History of Ties



There wasn’t a man in history who had never worn a necktie and yet as we wonder what purpose they served, we’re met with only one answer. Absolutely none. Neckties are a male decoration; nothing more.

The appearance of the necktie dates back to the dawn of time to ancient Egypt where around the necks of the Pharoahs, strips of cloth adorned with precious gems were worn. They were men with an attitude for power and draping a broad cloth-like scarf around the nape meant demand for respect.

It was the scarf that took on another meaning when the Romans reintroduced it in the year 113 AD and that afterward, was decorated and worn tucked into the armor of soldiers which later would become a badge of honor worn only by the armies not the public of the time.

The Necktie

The necktie was invented by Croatian soldiers who tied a scarf around their necks for identification purposes in the early 1600’s. The trend caught on and was soon adopted by Louis XIV, but the word cravat as derived from the French pronunciation of “Hrvat” later evolved into the word “Cravat”.
The cravat soon became the choice of neckwear for aristocrats. Made from muslin and or heavy linen and often adorned with lace, it was laundered and pedantically pressed by servants. Then came the stock in the 18th century, made of horsehair and supported with whalebone. It was a high collar, easy to put on garment however, it was extremely uncomfortable to wear. It soon lost its place in the fashion stakes and the cravat was born.

The Cravat

The stock, although convenient due to it requiring less laundering than the cravat was set aside as a hindrance and by 1780 the European men were wearing a cravat with delighted ease. It was a simple scarf-like cloth made from lace or silk and when Beau Brummell, an upper-class gentleman who wore a tight fitting tailcoat, pantaloons, and riding boots insisted the white linen be exchanged for black or navy, it wouldn’t be long before he popularized black neckwear with a black coat and white shirt. It would later come to be known as the tuxedo.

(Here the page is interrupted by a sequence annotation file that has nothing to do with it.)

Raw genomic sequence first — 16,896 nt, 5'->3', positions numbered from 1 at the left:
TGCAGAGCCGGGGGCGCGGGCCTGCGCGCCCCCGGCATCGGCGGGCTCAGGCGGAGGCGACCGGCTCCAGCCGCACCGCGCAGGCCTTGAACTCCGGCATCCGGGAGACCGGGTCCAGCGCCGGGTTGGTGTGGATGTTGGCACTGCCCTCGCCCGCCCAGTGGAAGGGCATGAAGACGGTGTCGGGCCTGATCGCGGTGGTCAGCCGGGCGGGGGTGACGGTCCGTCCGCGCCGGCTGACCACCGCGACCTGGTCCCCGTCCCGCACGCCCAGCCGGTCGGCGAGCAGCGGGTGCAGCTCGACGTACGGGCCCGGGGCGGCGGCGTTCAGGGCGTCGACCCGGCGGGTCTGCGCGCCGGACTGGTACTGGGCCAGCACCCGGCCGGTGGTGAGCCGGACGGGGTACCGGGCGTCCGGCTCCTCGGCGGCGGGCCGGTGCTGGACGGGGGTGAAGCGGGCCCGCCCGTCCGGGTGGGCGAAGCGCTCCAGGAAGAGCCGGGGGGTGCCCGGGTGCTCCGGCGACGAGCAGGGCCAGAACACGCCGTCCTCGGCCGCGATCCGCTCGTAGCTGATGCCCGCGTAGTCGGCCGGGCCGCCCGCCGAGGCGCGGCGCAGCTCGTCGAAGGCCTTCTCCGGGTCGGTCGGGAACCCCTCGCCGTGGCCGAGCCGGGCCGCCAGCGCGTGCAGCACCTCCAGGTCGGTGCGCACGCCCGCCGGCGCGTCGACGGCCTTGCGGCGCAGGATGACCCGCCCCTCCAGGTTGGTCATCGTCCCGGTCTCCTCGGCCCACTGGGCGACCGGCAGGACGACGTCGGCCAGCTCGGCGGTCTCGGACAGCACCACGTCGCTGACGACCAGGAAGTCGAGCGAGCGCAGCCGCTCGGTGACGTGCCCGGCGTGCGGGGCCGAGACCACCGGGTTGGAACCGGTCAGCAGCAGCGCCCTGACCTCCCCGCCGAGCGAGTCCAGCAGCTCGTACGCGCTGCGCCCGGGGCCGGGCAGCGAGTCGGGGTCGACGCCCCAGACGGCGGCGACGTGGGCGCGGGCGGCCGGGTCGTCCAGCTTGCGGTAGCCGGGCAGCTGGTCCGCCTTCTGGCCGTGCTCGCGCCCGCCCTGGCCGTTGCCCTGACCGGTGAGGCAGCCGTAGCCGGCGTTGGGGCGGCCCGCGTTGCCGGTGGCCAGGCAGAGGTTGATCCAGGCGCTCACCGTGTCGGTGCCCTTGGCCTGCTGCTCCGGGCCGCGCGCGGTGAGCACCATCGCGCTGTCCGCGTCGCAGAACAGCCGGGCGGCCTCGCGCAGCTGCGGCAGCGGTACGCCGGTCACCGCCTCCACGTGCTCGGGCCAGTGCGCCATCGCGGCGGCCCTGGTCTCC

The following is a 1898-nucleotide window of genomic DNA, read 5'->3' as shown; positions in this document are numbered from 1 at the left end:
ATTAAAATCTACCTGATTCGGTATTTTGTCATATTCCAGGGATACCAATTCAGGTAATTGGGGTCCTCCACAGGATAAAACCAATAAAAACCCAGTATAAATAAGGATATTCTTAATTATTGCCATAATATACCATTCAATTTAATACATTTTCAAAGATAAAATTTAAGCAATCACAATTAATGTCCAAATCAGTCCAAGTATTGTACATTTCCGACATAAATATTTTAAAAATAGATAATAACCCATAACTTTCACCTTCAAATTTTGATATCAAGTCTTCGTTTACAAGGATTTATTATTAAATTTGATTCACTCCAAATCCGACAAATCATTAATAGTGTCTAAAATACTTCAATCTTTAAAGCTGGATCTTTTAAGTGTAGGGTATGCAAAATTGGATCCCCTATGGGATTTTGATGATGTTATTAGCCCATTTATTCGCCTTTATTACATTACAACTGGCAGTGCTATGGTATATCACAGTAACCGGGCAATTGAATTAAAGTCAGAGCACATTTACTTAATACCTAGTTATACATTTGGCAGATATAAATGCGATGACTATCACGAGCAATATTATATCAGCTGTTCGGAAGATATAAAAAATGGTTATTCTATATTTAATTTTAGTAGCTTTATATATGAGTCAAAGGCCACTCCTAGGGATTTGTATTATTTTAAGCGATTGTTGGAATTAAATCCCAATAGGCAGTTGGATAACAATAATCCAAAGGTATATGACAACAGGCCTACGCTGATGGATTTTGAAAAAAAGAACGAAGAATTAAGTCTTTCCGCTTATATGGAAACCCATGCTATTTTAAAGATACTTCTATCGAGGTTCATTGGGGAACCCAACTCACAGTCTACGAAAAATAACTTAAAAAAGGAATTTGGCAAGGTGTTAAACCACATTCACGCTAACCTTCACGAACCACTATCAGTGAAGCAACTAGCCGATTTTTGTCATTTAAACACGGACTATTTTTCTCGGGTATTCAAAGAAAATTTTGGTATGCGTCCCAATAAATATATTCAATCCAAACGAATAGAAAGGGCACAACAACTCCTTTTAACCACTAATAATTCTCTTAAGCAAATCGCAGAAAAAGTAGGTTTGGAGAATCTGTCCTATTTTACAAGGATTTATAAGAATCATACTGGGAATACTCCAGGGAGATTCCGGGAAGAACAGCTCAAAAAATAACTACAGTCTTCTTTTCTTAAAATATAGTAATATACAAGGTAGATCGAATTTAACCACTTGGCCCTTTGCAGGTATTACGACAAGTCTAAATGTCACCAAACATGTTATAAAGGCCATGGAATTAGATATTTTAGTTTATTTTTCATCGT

The cravat of the time was made from imported lace and was laundered and pressed by the “Cravatier” a highly responsible position for an individual who had been assigned to look after the King’s toilette and wardrobe. On a tray, he would present to the king an array of cravats for his choosing. Each of the slips of silk was decorated for such a man with colorful ribbons. The ribbons would become the inspiration color and interest together with patterns that would later emerge.

Social Status

When Queen Victoria ascended the thrown, the middle class found status and became in time wealthier. It was during this time that the cravat only quietly stepped aside and began to make way for the tie. Although the silk fabric remained in existence it was the tie that was reserved for the man who climbed the social scale. The stick pin found prominence in the fashion stakes as men found it convenient to harness the cravat to their shirt fronts ensuring the wind wouldn’t pick it up and have it sailing around his face. The stick pin remained until about the 1920’s when the tie clip made an appearance and was found to be more convenient.